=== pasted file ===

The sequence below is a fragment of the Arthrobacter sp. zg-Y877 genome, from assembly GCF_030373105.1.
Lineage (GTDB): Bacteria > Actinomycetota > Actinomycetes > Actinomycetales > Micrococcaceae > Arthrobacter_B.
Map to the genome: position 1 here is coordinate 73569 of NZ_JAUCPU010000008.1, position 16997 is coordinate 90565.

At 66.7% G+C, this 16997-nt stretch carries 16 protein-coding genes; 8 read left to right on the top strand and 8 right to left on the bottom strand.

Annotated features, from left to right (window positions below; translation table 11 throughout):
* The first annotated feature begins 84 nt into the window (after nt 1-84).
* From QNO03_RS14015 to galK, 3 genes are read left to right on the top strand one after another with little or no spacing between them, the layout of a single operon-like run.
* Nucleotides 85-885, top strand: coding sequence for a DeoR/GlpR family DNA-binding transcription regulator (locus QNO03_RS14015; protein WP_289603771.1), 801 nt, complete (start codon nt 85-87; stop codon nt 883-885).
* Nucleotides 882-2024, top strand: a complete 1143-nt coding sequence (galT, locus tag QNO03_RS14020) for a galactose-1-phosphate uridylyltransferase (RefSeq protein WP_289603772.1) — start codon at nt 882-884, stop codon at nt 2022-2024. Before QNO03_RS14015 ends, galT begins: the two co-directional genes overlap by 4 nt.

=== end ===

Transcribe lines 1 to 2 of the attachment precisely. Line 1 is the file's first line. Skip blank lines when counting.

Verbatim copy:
The sequence below is a fragment of the Arthrobacter sp. zg-Y877 genome, from assembly GCF_030373105.1.
Lineage (GTDB): Bacteria > Actinomycetota > Actinomycetes > Actinomycetales > Micrococcaceae > Arthrobacter_B.